Miss B. was in charge of the signs, and oh my goodness they are SO good.  She was tested as this day brought rain (highly unusual here) and wind (only too common), but her signs will not melt nor blow away, you may take my word for it.

The OSAT app is now available and is a really handy tool in many ways BUT, sorry to say, not consistently reliable in terms of the digital map – typical in wild places like Wonder Valley.  In my case, it takes one to my neighbor’s house, not mine.  However, it will get you to Mesa Drive and from there you may follow the aforementioned signs to my studio.  And the directions in the print/pdf catalog are correct.

Not every T is crossed nor every I dotted, but we’re ready enough.  And too damn tired to do another thing tonight.  So wish us luck, and luck to all the 165 artists participating this year.

And before I say goodnight, I wish a thanks to all the hard-working volunteers on the OSAT team and to a very thoughtful friend who brought us cranberry scones this afternoon from Porto’s in Los Angeles – exactly the thing to finish the day.

scones

While you’re at it…

"Shamanic Dimension" - Carraher 2021

Shamanic Dimension
2021.  Acrylic on canvas. 14 x 11 in.

Red red RED!!  A coat of pyrrole red and a coat of quinacridone red, with carbon black.  There’s a little texture from an underlayer of Golden Light Molding Paste.  From last July when it was hot hot HOT in the studio.  This is one of two companion pieces to The Heart in the Bardo, currently on view in the OSAT Collective Show in Joshua Tree.

The on-line map for Hwy 62 Open Studio Art Tours is now available either as a download or within Google Maps.  There is a print version of the map in the print catalog, which is available at various locations across the Basin.  There should be an app available soon (I hope so, since it starts this weekend!).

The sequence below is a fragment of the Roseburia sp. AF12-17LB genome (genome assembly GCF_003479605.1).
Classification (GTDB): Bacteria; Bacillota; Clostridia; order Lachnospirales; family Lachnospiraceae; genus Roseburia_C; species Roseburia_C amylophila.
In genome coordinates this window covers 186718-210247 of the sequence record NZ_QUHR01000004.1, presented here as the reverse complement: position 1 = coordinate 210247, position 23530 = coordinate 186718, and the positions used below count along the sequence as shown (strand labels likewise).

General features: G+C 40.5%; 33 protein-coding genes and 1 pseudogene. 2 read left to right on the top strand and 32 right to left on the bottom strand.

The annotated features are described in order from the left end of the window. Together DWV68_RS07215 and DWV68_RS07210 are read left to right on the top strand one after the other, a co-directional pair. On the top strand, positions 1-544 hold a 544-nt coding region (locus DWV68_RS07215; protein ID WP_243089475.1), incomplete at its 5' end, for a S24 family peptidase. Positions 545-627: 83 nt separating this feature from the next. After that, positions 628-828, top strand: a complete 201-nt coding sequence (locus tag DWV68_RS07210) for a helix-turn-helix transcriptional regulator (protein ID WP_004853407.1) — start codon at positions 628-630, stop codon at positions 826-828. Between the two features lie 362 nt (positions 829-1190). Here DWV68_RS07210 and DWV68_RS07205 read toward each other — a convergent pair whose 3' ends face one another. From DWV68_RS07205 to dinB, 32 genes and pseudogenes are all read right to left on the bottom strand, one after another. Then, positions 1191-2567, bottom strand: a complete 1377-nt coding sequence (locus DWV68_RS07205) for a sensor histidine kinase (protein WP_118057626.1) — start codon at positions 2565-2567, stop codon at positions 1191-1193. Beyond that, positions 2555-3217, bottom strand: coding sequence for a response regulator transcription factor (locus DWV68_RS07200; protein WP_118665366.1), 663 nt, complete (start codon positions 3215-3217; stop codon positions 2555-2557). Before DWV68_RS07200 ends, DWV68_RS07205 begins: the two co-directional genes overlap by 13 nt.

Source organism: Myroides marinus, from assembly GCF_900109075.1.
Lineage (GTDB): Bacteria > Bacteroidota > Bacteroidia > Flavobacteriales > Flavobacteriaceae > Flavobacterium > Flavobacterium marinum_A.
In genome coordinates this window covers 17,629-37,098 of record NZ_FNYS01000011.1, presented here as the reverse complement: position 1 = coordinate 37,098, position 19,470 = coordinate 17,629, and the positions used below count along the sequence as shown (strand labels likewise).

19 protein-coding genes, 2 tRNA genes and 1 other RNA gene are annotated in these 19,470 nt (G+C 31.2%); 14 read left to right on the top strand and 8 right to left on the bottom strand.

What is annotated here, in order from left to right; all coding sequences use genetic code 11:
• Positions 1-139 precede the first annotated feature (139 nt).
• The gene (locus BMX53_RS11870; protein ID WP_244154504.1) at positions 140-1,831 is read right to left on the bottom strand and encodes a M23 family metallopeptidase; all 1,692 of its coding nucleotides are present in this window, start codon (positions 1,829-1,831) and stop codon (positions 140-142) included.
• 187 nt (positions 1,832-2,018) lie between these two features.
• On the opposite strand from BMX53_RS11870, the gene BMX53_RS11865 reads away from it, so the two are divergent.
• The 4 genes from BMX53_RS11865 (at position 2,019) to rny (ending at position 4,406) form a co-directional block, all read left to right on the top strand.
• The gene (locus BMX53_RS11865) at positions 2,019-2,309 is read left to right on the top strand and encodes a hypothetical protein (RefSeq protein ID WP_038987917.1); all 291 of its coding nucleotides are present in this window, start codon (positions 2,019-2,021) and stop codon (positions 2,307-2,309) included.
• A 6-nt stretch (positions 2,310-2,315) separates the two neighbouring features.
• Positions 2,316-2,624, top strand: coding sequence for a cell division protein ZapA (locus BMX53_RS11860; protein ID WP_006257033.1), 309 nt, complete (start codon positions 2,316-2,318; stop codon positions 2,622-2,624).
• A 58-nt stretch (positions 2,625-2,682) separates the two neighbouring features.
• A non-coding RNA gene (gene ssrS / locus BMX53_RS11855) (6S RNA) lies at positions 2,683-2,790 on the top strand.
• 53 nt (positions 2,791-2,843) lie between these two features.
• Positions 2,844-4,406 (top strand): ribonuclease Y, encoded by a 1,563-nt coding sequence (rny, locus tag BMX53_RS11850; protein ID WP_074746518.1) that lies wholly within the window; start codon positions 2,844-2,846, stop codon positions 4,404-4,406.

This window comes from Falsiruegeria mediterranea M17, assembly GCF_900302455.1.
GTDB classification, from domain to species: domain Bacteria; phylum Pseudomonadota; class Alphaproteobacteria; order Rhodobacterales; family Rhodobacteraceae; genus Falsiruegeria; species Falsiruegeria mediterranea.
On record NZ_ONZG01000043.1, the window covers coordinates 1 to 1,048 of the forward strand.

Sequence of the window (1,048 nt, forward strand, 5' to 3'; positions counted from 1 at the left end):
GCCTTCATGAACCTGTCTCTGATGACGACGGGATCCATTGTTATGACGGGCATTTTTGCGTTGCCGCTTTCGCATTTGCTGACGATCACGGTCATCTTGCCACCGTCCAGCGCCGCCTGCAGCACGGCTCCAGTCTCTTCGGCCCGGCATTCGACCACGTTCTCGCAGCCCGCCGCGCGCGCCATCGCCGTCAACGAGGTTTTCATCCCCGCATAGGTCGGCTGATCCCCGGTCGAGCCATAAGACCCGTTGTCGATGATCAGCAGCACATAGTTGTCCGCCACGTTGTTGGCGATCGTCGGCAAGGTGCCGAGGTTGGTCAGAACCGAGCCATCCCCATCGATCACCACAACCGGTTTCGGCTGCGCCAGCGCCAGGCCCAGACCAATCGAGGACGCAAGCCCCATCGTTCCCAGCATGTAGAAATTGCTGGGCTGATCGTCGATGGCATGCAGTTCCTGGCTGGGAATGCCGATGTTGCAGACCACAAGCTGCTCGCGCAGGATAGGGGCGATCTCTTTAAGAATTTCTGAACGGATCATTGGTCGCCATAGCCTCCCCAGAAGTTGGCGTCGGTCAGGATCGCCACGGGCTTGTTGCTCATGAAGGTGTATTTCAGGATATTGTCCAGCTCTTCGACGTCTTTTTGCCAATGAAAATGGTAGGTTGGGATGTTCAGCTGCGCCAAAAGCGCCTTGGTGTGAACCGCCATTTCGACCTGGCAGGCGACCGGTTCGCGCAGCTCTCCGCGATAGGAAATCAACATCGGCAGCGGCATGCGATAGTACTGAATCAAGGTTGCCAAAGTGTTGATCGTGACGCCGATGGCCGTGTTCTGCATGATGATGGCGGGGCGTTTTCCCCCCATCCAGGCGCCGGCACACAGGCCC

Apparently there are more than a few errors in the map and catalog, which is unfortunate as this is a big place that’s easy to get lost in.  I understand they’re trying to  make necessary corrections on the app.  I’m happy to say the map and directions appear correct for my studio (#2), EXCEPT for not listing that visitors should not use GPS to find it.  So:  Don’t use GPS to find me!  Follow the directions together with the map, and you’ll be good.

While you’re out at the east end there are some other studios you should not miss, including:

Perry Hoffman and Doug Smith at Studio #4 (weekends 1 and 2) at the phantasmagoric Tile House, with unique ceramics, paintings, mosaics, photography, fabrics, furnishings, and whatever has sprung from their irrepressible minds this year.  Always super FUN!

Robert Arnett at Studio #5 (weekends 1, 2, and 3) in the comfy backyard with gorgeous Impressionist oil paintings hanging on the fence.  Bob has an eye for Wonder Valley like no-one else.  Everyone loves going to the Arnetts!

Mark Heuston at Studio #1 (weekends 2 and 3), the farthest east this year in the real outback of the Morongo Basin.  Mark casts found and recycled metals into acutely observed desert sculpture, and usually schedules a few live castings during the tour.  Note that Mark really got the short end of the stick in the catalog this year, both having his website URL misprinted and being left off the map entirely.  So make an effort to find Studio #1 via the directions and you won’t regret it.